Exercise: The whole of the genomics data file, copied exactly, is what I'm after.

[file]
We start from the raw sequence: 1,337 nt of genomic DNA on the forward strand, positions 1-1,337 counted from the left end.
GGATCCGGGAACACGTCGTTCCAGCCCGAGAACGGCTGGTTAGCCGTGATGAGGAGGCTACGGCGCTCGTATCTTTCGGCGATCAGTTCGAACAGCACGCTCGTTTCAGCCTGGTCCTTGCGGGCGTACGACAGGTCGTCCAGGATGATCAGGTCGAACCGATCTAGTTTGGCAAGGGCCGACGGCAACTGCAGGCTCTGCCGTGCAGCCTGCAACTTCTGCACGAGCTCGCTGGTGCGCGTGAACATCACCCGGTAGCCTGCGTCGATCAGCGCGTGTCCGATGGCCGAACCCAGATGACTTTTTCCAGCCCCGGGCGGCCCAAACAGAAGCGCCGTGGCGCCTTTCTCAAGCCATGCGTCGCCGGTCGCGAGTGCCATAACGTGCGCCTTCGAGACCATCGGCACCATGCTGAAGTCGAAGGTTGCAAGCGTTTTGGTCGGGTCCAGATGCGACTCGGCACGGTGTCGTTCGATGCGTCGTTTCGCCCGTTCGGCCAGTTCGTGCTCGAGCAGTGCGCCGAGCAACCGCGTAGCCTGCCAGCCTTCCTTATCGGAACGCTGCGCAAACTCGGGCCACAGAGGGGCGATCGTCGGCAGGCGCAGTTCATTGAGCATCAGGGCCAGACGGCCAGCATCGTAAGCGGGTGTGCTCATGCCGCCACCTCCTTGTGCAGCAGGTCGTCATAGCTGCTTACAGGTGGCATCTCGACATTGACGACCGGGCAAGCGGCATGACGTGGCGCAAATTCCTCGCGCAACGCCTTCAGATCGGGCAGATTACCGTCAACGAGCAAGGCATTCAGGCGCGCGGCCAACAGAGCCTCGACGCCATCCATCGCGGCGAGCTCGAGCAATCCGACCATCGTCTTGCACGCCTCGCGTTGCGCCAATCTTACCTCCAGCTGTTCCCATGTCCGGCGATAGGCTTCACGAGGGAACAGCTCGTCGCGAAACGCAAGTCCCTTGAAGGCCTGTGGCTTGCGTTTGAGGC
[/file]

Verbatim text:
We start from the raw sequence: 1,337 nt of genomic DNA on the forward strand, positions 1-1,337 counted from the left end.
GGATCCGGGAACACGTCGTTCCAGCCCGAGAACGGCTGGTTAGCCGTGATGAGGAGGCTACGGCGCTCGTATCTTTCGGCGATCAGTTCGAACAGCACGCTCGTTTCAGCCTGGTCCTTGCGGGCGTACGACAGGTCGTCCAGGATGATCAGGTCGAACCGATCTAGTTTGGCAAGGGCCGACGGCAACTGCAGGCTCTGCCGTGCAGCCTGCAACTTCTGCACGAGCTCGCTGGTGCGCGTGAACATCACCCGGTAGCCTGCGTCGATCAGCGCGTGTCCGATGGCCGAACCCAGATGACTTTTTCCAGCCCCGGGCGGCCCAAACAGAAGCGCCGTGGCGCCTTTCTCAAGCCATGCGTCGCCGGTCGCGAGTGCCATAACGTGCGCCTTCGAGACCATCGGCACCATGCTGAAGTCGAAGGTTGCAAGCGTTTTGGTCGGGTCCAGATGCGACTCGGCACGGTGTCGTTCGATGCGTCGTTTCGCCCGTTCGGCCAGTTCGTGCTCGAGCAGTGCGCCGAGCAACCGCGTAGCCTGCCAGCCTTCCTTATCGGAACGCTGCGCAAACTCGGGCCACAGAGGGGCGATCGTCGGCAGGCGCAGTTCATTGAGCATCAGGGCCAGACGGCCAGCATCGTAAGCGGGTGTGCTCATGCCGCCACCTCCTTGTGCAGCAGGTCGTCATAGCTGCTTACAGGTGGCATCTCGACATTGACGACCGGGCAAGCGGCATGACGTGGCGCAAATTCCTCGCGCAACGCCTTCAGATCGGGCAGATTACCGTCAACGAGCAAGGCATTCAGGCGCGCGGCCAACAGAGCCTCGACGCCATCCATCGCGGCGAGCTCGAGCAATCCGACCATCGTCTTGCACGCCTCGCGTTGCGCCAATCTTACCTCCAGCTGTTCCCATGTCCGGCGATAGGCTTCACGAGGGAACAGCTCGTCGCGAAACGCAAGTCCCTTGAAGGCCTGTGGCTTGCGTTTGAGGC